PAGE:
• shift your weight from side to side or front to back
  • “walk” your plank from side to side or front to back
  • place an exercise band around your arms above your elbows so you have to push them apart
  • plank with your forearms on a stability ball (for added challenge, roll the ball in small circles in each direction)
  • plank with your feet on a medicine ball

No matter how you choose to up your game, don’t forget to recover. “You make progress when you recover,” Ross says. “Your body needs time to rebuild from the stimulus of your workout. Otherwise you’ll get an overuse injury, hurt and quit.” And that’s the ultimate diminished return.


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4 Ways to Work Out Like a Beach Lifeguard

The movies might sometimes make it seem like the only skills you need to be a beach lifeguard are swimming and running in slow motion, but in actuality, lifeguards need to be ready for anything — from saving someone caught in a riptide to resuscitating someone having a heart attack on the sand. And you better believe their workouts are as demanding as any athlete’s.

We know because we talked to Jenna Parker, 33, a surf-lifesaver for Harvey Cedars Beach Patrol in Long Beach Island, New Jersey. Not only does she spend her summer days watching the waves for changing tides or swimmers in trouble, she also trains intensely for lifeguard competitions. These events pit lifeguards against each other to see who’s fastest at swimming, running, rowing and paddling — crucial activities they use to save lives.

Even if you never intend to don a whistle, floatation device and (striking red) swimsuit, working out like a beach lifeguard could bring your fitness to the next level. Here’s what we learned from Parker’s fitness routine — and what you should keep in mind when getting your sweat on.

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Parker basically works out all day. She wakes up at 6:30 for an hour-long session of swim drills, typically in a pool, but sometimes in the ocean. Then, it’s time for a run, paddle, surfski or row. After breakfast, she heads to the beach where she organizes paddle practice or mini-Ironmans (run-swim-paddle-row races) for the patrol. Post-work, she does another run or Ironman-type workout with patrol captain Randy Townsend.

Train Like a Lifeguard: Let’s be honest: You’re not going to work out four or five hours a day like Parker. For for many of us, committing to even 30 minutes a few days a week is hard enough. But if you want to see results — whether it’s losing weight, gaining muscle or achieving a new PR — you need to put in the time. If it helps, block out workouts on the calendar and think of them like an appointment or work meeting, meaning you cannot cancel.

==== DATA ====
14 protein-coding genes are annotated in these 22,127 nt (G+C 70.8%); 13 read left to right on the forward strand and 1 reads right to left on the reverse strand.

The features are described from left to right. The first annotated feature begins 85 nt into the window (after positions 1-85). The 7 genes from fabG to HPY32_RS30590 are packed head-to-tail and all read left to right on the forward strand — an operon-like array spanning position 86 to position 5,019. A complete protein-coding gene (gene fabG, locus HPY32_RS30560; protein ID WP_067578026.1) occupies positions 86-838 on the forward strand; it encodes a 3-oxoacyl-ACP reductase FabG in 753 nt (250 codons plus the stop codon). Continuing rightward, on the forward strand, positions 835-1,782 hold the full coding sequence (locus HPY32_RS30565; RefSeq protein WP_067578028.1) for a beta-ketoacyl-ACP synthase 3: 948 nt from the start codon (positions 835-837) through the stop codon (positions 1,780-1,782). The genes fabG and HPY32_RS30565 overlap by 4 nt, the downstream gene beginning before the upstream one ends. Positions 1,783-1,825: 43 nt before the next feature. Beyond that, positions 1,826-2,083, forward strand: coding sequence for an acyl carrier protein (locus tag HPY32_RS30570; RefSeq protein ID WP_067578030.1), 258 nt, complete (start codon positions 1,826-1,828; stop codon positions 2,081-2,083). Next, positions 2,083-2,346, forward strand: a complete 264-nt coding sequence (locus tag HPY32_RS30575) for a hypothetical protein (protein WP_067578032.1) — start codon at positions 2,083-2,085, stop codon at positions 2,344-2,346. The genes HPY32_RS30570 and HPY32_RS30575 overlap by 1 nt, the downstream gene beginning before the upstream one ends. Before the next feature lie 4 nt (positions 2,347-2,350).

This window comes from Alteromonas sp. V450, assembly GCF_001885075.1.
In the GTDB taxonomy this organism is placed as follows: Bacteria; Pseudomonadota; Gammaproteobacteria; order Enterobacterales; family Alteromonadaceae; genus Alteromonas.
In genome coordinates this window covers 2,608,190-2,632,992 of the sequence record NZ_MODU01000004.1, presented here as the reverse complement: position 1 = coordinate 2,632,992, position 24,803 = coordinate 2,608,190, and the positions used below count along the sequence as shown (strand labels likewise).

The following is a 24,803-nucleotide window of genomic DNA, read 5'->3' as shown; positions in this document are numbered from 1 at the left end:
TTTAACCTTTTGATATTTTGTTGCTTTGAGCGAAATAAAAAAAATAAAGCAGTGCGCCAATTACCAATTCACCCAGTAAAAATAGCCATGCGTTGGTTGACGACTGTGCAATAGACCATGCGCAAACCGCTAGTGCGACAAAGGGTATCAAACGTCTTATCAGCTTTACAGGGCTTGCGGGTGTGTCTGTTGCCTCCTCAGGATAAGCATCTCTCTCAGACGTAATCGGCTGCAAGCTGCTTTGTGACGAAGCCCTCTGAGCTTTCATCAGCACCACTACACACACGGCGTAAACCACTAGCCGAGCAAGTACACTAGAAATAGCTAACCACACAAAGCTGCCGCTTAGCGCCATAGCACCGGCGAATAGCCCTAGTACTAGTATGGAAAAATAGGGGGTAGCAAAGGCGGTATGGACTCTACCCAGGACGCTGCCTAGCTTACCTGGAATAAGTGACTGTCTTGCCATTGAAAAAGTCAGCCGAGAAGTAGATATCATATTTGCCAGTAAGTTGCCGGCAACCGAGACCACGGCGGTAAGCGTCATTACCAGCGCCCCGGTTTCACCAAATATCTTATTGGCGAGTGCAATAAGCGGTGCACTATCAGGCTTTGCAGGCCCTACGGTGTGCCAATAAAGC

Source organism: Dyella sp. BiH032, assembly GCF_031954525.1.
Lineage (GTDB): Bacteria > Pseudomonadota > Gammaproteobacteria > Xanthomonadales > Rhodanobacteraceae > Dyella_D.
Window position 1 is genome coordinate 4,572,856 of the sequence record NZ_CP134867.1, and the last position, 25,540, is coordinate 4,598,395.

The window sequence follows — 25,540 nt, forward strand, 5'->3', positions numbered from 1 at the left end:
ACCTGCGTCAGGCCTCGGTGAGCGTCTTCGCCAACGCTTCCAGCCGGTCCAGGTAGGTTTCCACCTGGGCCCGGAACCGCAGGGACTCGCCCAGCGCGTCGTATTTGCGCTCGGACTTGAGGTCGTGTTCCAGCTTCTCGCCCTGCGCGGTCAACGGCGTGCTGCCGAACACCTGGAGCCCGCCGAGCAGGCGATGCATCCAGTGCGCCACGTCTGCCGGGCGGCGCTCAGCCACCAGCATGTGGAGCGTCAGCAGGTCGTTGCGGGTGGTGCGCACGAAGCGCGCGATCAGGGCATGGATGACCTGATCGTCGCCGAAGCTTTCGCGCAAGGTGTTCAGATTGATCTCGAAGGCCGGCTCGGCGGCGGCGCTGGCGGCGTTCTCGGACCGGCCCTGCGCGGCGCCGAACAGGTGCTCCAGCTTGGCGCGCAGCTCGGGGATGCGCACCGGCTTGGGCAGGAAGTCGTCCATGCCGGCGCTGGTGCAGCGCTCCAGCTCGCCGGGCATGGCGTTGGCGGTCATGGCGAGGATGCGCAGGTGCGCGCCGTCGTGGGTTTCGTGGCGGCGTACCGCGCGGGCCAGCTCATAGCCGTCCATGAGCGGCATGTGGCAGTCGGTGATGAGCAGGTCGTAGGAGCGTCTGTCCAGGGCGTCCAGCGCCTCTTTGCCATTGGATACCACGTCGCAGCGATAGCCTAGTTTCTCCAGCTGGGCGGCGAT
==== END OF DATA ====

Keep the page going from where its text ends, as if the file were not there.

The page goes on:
During the winter, Parker preps for summer competitions by incorporating more plyometric work with a focus on her core. “Having a strong core is incredibly important when rowing, paddling or surfskiing,” she explains. She also does a number of functional training movements to prevent injuries during training and competitions.

Train Like a Lifeguard: Even if you’re a cardio junkie like Parker, you need a balanced regimen of strength training and heart-pumping exercise. Add compound, functional training exercises (like lunges, squats and pushing and pulling motions) to your routine to increase your ability to perform everyday movements and avoid injury. Be sure to work your core, which will benefit you during both exercise and everyday life.


Parker and Townsend became good friends as teens because they found they both loved to push themselves. The two often work out together, and the entire patrol is super supportive. “Everyone motivates each other,” Parker says. “There are very few days I don’t want to work out in the summer because I have Randy and some of the others [doing it with me].”

Train Like a Lifeguard: To increase the chances of sticking with your fitness routine, find your own Randy. A friend or supportive fitness studio not only keeps you accountable, it makes working out more fun. And that will make you more likely to give every second your all.


“One of the things I love about surf-lifesaving is that there is always something more to learn,” Parker says. “The ocean is a constantly changing environment — you’re never going to see the same wave twice. That requires you to constantly learn and adapt, and take the knowledge you have and try to re-apply it to new situations.”

She also does this in her workouts and started surfskiing last summer. “I spent three months getting in, paddling a little bit in flat water and falling out of it,” Parker says. “But by the end of summer, I was able to take the ski in and out in the ocean and paddle through the surf.”

Train Like a Lifeguard: Seek out your thing, no matter how out-of-the-box or intimidating. “There are not many things in life that are so challenging they require you to push yourself beyond your comfort zone,” Parker adds. If you’re looking to challenge yourself in new ways, the key could be just beyond your comfort zone. So go ahead: Finally try CrossFit, sign up for a race or take your first yoga or cardio dance class. You’ll be glad you did.

Written by Brittany Risher, a writer, editor and digital strategist specializing in health and lifestyle content. To stay sane from working too hard, she turns to yoga, strength training, meditation and scotch. Connect with her on Twitter, Google+ and LinkedIn.